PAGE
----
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AI in Healthcare: Do the risks outweigh the benefits?

Let’s start the conversation

The other month I had the pleasure of attending a fascinating debate at the University of Melbourne. Between the sprightful discussion, free wine and food, I tried to grapple the magnitude of potential that is ‘AI in Healthcare.’ In the spirit of being randomly assigned to a team, I have attempted to articulate my points for both the affirmative and the negative below.

Affirmative – Risks outweigh the benefits.

For the purpose of this debate, I define Artificial Intelligence (AI) as the capability for machines to complete tasks in a way that replicates human intelligence, underscored by machine learning. This technology also encompasses the realms of natural language processing, robotic process automation (RPA), computer vision and digital twins. 
Healthcare is one of the most mature industries in the market. The act of caring for one another, and having specialists who master the art of healing has been around since the ancient Greeks. A physician’s oath commits medical practitioners to the protection of their patients and confidentiality.  However, the development and presence of AI in the healthcare system is creating a threat to that promise. At this time, the risks of AI in healthcare outweigh the benefits. Healthcare for this debate excludes pharmaceutical and insurance. It encompasses the immediate practitioner-patient interaction and care within hospitals, doctor offices, nursing homes and ambulatory services.

My arguments are as follows: 

Australia does not yet have the appropriate government regulations in place to secure a safe and confidential way of using AI in healthcare. The Trustworthy AI framework articulates that proper regulation means individuals are being informed of their data being collected and give consent.1 However, the sheer amount of data from different sources can sometimes make this feat tricky.2 The potential misuse of data needs to be considered. 

Australian healthcare data is not yet mature enough to appropriately use AI solutions. To date, there have been quite a few examples whereby the data pool inaccurately represents the population. For example, while an algorithm may be highly successful in diagnosing cardiovascular illness in white men, it may have poor predictability in non-white counterparts or women, due to the clinical trial pooling, and inherent biases in our society.3 Being aware of these discrepancies will prompt mindful consideration of data quality and quantity, and in time we will have datasets to assist in equitable patient care – but not yet.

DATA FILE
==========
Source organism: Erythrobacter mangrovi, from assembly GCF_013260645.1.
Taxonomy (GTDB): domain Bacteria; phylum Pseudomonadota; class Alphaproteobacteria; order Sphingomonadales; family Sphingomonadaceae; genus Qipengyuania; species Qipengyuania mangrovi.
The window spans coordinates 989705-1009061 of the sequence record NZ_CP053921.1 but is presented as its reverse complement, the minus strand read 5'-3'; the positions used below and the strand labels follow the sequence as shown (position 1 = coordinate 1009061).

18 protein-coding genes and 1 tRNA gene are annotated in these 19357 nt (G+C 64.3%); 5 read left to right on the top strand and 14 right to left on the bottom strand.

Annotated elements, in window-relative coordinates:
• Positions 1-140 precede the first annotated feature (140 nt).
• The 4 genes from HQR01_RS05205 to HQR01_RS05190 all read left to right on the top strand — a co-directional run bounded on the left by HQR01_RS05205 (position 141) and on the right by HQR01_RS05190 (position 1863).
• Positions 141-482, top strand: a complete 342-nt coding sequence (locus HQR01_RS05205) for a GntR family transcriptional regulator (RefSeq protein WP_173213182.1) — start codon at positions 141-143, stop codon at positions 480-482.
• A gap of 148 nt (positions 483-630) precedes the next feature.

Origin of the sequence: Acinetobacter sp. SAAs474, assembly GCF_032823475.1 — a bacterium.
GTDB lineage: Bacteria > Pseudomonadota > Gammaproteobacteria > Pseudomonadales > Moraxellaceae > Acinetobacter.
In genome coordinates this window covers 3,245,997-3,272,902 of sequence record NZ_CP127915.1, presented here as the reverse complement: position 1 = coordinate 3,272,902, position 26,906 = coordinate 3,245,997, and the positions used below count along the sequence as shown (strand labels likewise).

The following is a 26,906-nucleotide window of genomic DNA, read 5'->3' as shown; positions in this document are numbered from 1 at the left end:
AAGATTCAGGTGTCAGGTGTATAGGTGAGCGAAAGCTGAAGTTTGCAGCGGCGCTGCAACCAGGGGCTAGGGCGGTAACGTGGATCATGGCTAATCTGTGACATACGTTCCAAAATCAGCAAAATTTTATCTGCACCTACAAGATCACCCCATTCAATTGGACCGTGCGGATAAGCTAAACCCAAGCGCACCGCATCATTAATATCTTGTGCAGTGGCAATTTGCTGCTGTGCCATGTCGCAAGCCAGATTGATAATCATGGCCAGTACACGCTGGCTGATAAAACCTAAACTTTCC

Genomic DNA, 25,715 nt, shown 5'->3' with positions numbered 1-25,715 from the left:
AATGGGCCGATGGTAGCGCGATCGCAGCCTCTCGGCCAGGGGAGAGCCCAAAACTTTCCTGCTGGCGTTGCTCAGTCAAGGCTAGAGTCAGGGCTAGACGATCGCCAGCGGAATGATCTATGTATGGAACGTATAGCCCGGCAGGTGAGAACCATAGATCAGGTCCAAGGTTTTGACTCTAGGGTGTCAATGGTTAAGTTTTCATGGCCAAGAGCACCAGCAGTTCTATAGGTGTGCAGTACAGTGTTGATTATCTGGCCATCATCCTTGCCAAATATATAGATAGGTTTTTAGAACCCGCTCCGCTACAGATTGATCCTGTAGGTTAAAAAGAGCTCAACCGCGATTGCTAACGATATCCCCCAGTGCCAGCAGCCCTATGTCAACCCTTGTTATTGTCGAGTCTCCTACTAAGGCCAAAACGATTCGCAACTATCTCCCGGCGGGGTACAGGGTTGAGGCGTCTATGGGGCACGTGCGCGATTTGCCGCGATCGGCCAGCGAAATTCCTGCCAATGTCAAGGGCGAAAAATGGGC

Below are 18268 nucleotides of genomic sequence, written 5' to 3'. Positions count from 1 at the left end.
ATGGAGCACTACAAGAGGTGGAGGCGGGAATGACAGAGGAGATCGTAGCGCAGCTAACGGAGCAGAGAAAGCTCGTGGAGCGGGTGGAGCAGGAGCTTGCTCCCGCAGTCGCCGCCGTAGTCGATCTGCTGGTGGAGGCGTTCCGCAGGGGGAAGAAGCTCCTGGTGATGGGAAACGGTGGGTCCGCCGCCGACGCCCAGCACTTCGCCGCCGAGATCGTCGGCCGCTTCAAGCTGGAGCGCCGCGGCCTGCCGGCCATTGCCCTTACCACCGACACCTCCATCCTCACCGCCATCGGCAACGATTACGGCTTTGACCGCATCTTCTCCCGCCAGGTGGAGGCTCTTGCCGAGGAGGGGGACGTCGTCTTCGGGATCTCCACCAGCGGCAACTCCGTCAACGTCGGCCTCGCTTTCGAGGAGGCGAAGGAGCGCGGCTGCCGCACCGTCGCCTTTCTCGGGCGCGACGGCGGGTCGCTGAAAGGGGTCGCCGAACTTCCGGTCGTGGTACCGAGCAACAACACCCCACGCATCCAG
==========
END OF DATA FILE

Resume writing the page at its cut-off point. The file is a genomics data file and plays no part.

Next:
Another important implication of AI in healthcare is understanding who is liable when mistakes are made. If a physician is relying on an algorithm to assist in diagnosing a patient, who is at fault if this diagnosis is wrong, or a medication isn’t provided at the appropriate time? What about the data scientist behind the AI algorithm? Australia currently has no legal enforcement around the definition and liability of AI, and the affirmative believes this is essential should we wish to unlock the true potential of AI in healthcare. 

Negative – Benefits outweigh the risks.

Technology doesn’t hurt people, people hurt people. AI is an incredible technology with the potential to take the robot out of the human. When AI works alongside human intelligence, a new collective intelligence is unleashed, enabling humans to be more innovative and empathetic. AI has the potential to absolutely transform our healthcare industry, and in some ways, it already is – the risks do not outweigh the benefits.4

When we use AI in RPA - the AI can be trained on not only how to complete repetitive tasks, but also if it should. So, administrative tasks such as scheduling appointments and accessing medical records have the power to be automated. Other AI use cases include dynamic routing to get a sick patient to the nearest site of care for immediate attention. This frees up time for healthcare staff and coordination teams to do more of the human work, such as caring for patients. 

Individualized treatment plans are on the horizon, thanks to AI. By combining datasets – including a patient’s health history, lifestyle, genomic make-up, and personal preferences, AI will be able to make recommendations to the Doctor based on wellbeing aspects they may not necessarily be aware of. AI can be used for everything from image diagnosis to the prediction of future illness based on an individual’s lifestyle, environment, biometrics, and genomics.5 Personalisation of healthcare will create a magnitude of opportunities in ways of diagnostic accuracy and managing preventable illnesses. 

Advanced AI models, such as digital twin technologies have the potential to assist in training and improve patient outcomes. By replicating the real-life scenarios that occur in a surgical ward, a digital twin can be used to train surgeons on how to best approach a surgical procedure.6 By simulating a challenging or new surgery through VR/AR technology, a surgeon can plan their method and refine their skills. This can be beneficial in training situations, or in circumstances where the required specialists aren’t available in a particular hospital and so the AI can assist in providing rapid training or instructions. 

At this point in the debate, I’m starting to feel the pressure as I plan for the rebuttal. The benefits of AI in healthcare are astronomic, and we are yet to even scratch the surface of what’s possible – but are we prepared to appropriately manage the risks? Watch this space.